Published by EH.NET (October 2010)

Norman Frumkin, Recession Prevention Handbook: Eleven Case Studies, 1948-2007. Armonk, NY: M.E. Sharpe, 2010. xxvii + 379 pp. $50 (paperback), ISBN: 978-0-7656-2284-6.

Reviewed for EH.Net by Robert Stanley Herren, Department of Economics, North Dakota State University.

The title of Norman Frumkin?s book well describes his objective of developing policy recommendations to prevent future recessions by studying the causes of the eleven recessions the National Bureau of Economic Research (NBER) has indicated that have occurred since 1948. In chapter 1, Frumkin outlines his approach and discusses the data that he will use. Each of the next 11 chapters is devoted to analyzing the onset of a specific recession. In the final chapter, Frumkin presents his findings and recommendations.

Frumkin believes that his major contribution is his use of real-time data. That is, he presents data that would have been available to policymakers when they were making policy rather than data that had been revised over time. To obtain information about the ?real-time? thinking of policymakers, he read the minutes of the Federal Open Market Committee (FOMC) and the Council of Economic Adviser?s (CEA) Economic Report to the President. He also provides information from other contemporary researchers and forecasters.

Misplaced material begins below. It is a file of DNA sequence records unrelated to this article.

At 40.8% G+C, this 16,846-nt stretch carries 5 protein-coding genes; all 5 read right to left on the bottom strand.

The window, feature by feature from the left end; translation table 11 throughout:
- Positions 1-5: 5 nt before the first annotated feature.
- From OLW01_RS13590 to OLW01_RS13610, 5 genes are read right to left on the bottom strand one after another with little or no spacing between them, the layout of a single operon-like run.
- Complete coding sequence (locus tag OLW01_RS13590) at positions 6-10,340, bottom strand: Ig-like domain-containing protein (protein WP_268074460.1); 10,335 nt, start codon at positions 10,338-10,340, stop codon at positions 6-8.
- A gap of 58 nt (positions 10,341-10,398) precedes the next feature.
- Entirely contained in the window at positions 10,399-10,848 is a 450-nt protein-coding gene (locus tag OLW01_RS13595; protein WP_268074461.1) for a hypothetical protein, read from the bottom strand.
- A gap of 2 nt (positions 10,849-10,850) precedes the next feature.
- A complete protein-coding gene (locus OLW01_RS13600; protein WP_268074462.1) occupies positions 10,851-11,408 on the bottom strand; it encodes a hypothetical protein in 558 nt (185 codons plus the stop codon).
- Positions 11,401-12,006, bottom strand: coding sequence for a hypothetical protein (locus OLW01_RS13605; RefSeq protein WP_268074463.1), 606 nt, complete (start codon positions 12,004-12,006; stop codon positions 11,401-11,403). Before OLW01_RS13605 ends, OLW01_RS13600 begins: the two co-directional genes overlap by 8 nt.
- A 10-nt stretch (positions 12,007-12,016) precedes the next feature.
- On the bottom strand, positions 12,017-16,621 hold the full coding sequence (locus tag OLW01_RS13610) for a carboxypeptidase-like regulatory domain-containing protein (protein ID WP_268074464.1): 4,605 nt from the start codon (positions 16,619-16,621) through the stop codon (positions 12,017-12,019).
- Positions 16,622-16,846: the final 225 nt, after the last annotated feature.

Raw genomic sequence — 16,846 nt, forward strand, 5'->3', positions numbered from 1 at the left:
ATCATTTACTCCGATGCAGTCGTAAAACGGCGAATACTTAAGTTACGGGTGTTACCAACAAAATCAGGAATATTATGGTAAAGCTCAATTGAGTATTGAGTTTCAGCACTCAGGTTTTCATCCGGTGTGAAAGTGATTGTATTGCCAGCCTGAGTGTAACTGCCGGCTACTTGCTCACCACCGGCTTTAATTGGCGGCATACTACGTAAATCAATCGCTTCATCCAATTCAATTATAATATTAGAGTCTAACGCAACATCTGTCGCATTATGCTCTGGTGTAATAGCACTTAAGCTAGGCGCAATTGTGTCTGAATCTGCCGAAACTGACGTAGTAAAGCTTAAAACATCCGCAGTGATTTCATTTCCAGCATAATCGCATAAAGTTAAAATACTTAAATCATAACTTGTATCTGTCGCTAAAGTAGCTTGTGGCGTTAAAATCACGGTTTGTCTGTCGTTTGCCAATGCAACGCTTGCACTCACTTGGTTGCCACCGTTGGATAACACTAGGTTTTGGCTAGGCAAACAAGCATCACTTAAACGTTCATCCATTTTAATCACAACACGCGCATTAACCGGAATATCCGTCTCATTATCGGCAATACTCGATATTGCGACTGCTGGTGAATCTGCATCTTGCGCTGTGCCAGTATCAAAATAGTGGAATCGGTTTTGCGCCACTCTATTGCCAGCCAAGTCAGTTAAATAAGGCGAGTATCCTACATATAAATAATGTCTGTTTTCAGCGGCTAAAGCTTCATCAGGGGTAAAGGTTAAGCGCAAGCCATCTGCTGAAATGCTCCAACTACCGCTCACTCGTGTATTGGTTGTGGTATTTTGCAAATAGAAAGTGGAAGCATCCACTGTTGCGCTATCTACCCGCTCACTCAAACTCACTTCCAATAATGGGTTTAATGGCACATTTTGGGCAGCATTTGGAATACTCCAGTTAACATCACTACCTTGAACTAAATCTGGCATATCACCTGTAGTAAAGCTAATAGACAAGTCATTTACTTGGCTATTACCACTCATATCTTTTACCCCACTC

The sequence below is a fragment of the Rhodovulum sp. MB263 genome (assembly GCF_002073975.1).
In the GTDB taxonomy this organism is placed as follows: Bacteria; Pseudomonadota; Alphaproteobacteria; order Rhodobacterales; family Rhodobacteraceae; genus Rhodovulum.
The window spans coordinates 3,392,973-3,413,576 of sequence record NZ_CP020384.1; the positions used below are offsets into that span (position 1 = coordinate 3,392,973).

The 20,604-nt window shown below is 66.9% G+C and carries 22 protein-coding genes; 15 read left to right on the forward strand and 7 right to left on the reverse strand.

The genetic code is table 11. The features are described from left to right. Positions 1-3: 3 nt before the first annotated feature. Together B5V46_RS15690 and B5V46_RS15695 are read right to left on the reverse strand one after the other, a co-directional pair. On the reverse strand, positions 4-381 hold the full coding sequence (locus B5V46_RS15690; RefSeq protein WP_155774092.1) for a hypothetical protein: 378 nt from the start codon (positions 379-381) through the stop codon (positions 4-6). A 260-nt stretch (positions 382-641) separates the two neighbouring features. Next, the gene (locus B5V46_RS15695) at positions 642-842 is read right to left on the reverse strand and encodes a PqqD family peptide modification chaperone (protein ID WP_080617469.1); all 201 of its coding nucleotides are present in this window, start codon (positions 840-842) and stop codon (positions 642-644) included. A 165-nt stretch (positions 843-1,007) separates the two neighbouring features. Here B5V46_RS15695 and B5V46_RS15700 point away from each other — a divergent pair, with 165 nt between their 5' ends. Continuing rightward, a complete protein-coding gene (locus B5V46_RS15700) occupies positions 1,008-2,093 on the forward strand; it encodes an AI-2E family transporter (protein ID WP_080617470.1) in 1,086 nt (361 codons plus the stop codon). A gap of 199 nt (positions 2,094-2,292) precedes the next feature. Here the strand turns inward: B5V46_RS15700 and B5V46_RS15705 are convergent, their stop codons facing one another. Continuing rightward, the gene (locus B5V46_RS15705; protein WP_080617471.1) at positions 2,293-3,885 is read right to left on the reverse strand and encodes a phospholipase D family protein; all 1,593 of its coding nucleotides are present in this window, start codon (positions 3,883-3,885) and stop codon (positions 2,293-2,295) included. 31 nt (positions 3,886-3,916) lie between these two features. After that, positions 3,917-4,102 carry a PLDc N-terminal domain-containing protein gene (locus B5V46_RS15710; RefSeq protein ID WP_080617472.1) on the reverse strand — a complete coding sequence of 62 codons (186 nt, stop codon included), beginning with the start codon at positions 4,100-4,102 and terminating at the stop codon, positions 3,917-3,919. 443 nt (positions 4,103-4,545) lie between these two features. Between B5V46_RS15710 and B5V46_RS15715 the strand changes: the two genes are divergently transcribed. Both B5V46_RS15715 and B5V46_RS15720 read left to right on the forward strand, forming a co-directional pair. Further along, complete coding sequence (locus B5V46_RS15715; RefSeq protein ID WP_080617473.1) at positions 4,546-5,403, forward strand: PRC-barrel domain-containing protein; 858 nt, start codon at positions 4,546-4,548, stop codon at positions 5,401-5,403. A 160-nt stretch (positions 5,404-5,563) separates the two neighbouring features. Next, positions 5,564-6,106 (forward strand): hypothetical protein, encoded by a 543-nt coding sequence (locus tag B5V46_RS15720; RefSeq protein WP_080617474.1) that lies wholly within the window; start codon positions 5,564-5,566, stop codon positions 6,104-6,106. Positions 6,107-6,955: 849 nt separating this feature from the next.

For each recession he provides (mostly in charts rather than in tables) data on employment, unemployment, inflation, industrial production, housing starts, worker earnings in manufacturing, interest rates and bank loans, consumer durable goods spending, and gross national product (gross domestic product for the last two recessions). He uses this sequence of indicators because he believes this was the order that policymakers would consider; this sequence does not represent Frumkin?s theory of business cycles. Because he briefly describes each indicator in each chapter, readers do not have to read the chapters in sequence but instead can read about the specific recessions that most interest them. For the reviewer who reads the chapters in sequence, there is substantial repetition.